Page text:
Father’s Day is kind of an emotional crapshoot every year. Depending on where I am, who I’m with, and what else is going on in my life, it can vary on where it registers on the uncomfortable emotions scale.
The first Father’s Day after my dad died, I was living in New York and I overheard two college-age girls on the street talking about what they were going to do that weekend. One girl was complaining that her dad was going to be in town, and he’d want to have dinner with her, and how boring that would be. I felt a white hot flood of anger wash over my body, and I wanted to scream and sob all at one – it took all of my self control not to grab her by the shoulders and shake her, to say to her “You have a dad who loves you and wants to spend time with you and is ALIVE – he’s here. How dare you take that for granted.”
It felt like a personal affront, when of course she didn’t even know me. Grief is like that, especially in the beginning – every dad holding his little girl’s hand on the street, every Facebook post w/ an ode to dads, every father-daughter dance at a wedding – it all seems personal, pointed, cruel – like a knife jabbing your heart and getting twisted deep.
And I’d be lying if I said the pain had gone away, that this year, seven years after losing my Dad, the sting of missing him is any less acute. It’s different, but it still hurts. Thinking about how different my life is now – how different I am as a person – than when he was alive, I am so sad that he’s not here to walk through life with me: to cheer on my successes, to talk through life decisions, to threaten to break the legs any man who doesn’t treat me well (or – let’s be real – the legs of any man who talks to me, ever).
The lead-up to Father’s Day this year was hard – I felt sad and lonely and adrift. I drafted a long missive of reasons I missed my Dad, and sobbed through the entire writing process (quick plug for writing – sometimes just as effective as therapy, and cheaper!).
But something extraordinary happened today, on Father’s Day itself. I woke up early and sat sipping my fave Peet’s coffee (bc I thought on today of all days I needed to treat myself to the good stuff, to honor the man who made certain coffee would run in my veins – literally and figuratively).
I sat there and sipped and looked out the window in to the early-morning light and I thought about my Dad. I thought about the great big, strong, teddy-bear of a human being he was, alive with joy and laughter and contagious enthusiasm, with hugs for everyone and genuine interest and joy in people’s lives – even totally strangers. I thought about his passion for justice, his deep love for Jesus, his delight in loving people well. I thought about his love of wise words and of learning, his deep respect for great thinkers and do-ers like Mother Theresa, Philip Yancey, NT Wright.
And what I felt as I sat there wasn’t grief or sadness or bitterness – what I felt was deep, deep gratitude. I felt grateful for the life he lived, for the incredible dad he was to me, for the love he poured into my life. And I felt grateful for the gift of life I had, a gift that was so much due to him: a day before me to live and move and breathe, a day to enjoy the sunshine and spend time with one of my “sisters from another mister” (aka one of my oldest and dearest friends). A day to simply live.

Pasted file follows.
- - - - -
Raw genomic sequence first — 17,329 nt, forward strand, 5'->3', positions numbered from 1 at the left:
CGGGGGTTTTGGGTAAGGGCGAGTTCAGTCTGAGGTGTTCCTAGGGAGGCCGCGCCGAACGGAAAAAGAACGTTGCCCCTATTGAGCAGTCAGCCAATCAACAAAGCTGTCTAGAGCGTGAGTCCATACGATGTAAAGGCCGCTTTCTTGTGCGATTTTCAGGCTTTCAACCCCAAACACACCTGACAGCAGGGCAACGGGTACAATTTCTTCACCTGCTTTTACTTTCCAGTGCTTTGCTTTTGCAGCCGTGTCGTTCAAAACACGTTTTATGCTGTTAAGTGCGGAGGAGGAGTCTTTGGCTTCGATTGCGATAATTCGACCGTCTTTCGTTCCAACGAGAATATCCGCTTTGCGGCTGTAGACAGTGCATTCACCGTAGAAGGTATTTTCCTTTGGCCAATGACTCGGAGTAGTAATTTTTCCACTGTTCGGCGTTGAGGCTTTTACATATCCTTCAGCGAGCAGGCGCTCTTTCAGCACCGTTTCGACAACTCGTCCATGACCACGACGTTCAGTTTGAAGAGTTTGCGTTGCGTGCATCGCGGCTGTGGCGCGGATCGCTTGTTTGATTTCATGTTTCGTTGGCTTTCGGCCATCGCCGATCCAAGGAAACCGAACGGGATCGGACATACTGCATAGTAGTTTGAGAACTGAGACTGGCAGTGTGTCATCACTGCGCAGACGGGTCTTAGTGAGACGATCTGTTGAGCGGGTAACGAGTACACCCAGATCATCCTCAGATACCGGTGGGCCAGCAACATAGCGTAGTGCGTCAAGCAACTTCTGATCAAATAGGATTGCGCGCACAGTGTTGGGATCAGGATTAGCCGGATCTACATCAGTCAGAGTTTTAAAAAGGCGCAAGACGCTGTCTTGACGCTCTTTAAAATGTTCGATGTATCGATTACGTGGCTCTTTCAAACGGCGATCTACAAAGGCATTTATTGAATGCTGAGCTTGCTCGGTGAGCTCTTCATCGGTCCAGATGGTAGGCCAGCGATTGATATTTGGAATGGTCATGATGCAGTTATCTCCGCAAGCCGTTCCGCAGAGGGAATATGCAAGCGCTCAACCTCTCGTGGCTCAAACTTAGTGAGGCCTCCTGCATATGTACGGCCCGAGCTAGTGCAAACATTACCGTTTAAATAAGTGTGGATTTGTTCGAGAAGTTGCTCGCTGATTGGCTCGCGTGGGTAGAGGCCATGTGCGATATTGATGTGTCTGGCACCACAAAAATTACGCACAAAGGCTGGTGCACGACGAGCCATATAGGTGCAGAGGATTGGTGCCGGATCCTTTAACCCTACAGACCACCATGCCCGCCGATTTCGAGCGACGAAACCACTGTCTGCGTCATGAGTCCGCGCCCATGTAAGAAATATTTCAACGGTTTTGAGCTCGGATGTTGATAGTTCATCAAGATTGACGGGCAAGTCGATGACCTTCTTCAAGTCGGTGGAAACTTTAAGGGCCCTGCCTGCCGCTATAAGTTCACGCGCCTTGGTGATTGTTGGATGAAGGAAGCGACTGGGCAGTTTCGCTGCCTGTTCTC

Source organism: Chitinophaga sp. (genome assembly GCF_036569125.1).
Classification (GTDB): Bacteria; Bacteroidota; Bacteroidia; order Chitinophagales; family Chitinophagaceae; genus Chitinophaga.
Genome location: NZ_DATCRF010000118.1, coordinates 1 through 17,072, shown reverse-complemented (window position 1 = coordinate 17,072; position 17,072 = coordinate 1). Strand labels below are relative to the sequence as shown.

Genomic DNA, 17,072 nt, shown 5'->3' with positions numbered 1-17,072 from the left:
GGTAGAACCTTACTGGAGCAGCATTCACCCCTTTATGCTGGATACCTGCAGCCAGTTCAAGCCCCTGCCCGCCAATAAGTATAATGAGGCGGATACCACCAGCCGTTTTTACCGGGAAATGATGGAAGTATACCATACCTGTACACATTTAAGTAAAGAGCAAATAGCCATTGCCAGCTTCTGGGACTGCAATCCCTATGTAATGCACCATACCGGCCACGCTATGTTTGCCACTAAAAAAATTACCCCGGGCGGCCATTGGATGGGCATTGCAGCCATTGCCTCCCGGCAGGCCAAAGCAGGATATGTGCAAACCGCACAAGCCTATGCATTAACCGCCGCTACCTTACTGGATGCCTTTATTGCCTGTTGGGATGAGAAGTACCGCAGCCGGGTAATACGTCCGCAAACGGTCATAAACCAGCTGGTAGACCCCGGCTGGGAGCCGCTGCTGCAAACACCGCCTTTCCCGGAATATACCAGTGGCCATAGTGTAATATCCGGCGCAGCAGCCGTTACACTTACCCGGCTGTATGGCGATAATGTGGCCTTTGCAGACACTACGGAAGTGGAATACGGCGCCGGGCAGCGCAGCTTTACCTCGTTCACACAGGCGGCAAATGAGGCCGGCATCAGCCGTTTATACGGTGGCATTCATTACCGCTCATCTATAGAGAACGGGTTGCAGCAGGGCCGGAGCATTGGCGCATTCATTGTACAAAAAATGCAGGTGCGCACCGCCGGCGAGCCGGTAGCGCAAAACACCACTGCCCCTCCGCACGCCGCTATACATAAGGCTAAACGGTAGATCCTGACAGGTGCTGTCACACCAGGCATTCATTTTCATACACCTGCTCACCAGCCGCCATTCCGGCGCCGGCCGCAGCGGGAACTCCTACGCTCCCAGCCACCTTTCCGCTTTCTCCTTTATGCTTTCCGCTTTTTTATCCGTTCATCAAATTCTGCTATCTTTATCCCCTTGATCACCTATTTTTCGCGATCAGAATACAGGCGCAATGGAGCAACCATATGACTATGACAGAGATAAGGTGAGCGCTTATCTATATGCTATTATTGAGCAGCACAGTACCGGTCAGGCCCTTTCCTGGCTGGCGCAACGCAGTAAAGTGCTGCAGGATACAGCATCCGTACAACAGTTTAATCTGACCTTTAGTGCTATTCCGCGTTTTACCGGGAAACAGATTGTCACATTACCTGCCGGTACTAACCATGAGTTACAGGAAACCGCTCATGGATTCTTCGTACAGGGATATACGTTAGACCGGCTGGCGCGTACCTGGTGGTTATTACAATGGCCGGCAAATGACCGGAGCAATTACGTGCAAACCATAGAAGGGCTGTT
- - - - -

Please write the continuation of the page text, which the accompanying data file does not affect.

I always try to plan something special for Father’s Day, something to look forward to – dinner with friends, lunch in the park – a way to redeem a hard day with the balms of friendship and sunshine. Today I ran my first 10k, and when I started to get tired and thought “this is hard, I can’t do this” that same emotion came flooding back again – gratitude. I looked up at the clear blue sky, let the sun kiss my face and got choked up as I thought “Thank You. Thank you Lord that my legs can move, that my lungs can fill with air, that when my brain tells my feet to move forward they move, that I am healthy and strong and alive – fully alive.”
At church tonight we joined the thousands of congregations all over the country praying for South Carolina, for healing for the victims’ families, grace and redemption for the perpetrator, healing and reconciliation for our country. Our pastor talked about how moved and challenged he’s been by the reactions of the victims’ families – men and women who have responded with such stunning forgiveness and grace towards the man who took their loved ones from them, it takes my breath away.
It made me think about how something profound happens in the midst of grief and sorrow that just can’t happen in joy – there is a tenderness, a meaning, a depth of love and care for one another that it beautiful. It hits a deeper, truer, purer register than anything can in the midst of the light, euphoric moments of joy.
Today I received so many words of love and encouragement and prayer from friends who know and love me, and know that today is a hard day. Their words of love, their willingness to stand with me in the space of grief, mean more to me than any birthday wishes or congratulatory cards I’ve ever received. There is a love there, a willingness to mourn with those who mourn that fills my eyes with tears and my heart with gratitude.
I know the best way I can honor my dad’s memory is to fully live my life – to run as fast as my legs can propel me forward, to savor every sip of rich coffee and Hobee’s blueberry coffee cake, to laugh with abandon at baby giggles, to sob with my whole heart when missing my Dad overwhelms me, because there are so many wonderful things that are worth missing.
Today my head and my heart are full of so many things, but the greatest of those is Love – and for that I am so profoundly grateful.
I love you, Daddy. Happy Father’s Day.
No one has ever seen God; but if we love one another, God lives in us and his love is made complete in us. – 1 John 4:12